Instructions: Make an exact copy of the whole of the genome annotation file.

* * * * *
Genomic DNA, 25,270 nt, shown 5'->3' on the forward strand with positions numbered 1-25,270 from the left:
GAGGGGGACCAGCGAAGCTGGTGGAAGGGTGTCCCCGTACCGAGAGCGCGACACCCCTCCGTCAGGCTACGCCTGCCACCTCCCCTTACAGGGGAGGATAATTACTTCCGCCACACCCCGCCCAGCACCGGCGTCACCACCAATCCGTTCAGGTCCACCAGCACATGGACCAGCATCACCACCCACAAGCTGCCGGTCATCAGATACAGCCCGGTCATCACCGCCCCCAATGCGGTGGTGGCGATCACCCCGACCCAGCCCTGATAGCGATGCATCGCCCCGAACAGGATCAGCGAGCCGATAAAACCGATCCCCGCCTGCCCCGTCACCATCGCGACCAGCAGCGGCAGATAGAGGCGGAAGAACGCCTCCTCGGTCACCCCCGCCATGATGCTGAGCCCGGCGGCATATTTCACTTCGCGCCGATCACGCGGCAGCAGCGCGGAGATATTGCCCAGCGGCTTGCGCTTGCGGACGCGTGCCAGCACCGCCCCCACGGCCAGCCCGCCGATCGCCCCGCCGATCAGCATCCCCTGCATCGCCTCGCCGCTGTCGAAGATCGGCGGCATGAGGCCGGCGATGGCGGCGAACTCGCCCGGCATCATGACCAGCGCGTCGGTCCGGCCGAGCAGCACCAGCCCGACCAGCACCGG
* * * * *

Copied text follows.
Genomic DNA, 25,270 nt, shown 5'->3' on the forward strand with positions numbered 1-25,270 from the left:
GAGGGGGACCAGCGAAGCTGGTGGAAGGGTGTCCCCGTACCGAGAGCGCGACACCCCTCCGTCAGGCTACGCCTGCCACCTCCCCTTACAGGGGAGGATAATTACTTCCGCCACACCCCGCCCAGCACCGGCGTCACCACCAATCCGTTCAGGTCCACCAGCACATGGACCAGCATCACCACCCACAAGCTGCCGGTCATCAGATACAGCCCGGTCATCACCGCCCCCAATGCGGTGGTGGCGATCACCCCGACCCAGCCCTGATAGCGATGCATCGCCCCGAACAGGATCAGCGAGCCGATAAAACCGATCCCCGCCTGCCCCGTCACCATCGCGACCAGCAGCGGCAGATAGAGGCGGAAGAACGCCTCCTCGGTCACCCCCGCCATGATGCTGAGCCCGGCGGCATATTTCACTTCGCGCCGATCACGCGGCAGCAGCGCGGAGATATTGCCCAGCGGCTTGCGCTTGCGGACGCGTGCCAGCACCGCCCCCACGGCCAGCCCGCCGATCGCCCCGCCGATCAGCATCCCCTGCATCGCCTCGCCGCTGTCGAAGATCGGCGGCATGAGGCCGGCGATGGCGGCGAACTCGCCCGGCATCATGACCAGCGCGTCGGTCCGGCCGAGCAGCACCAGCCCGACCAGCACCGG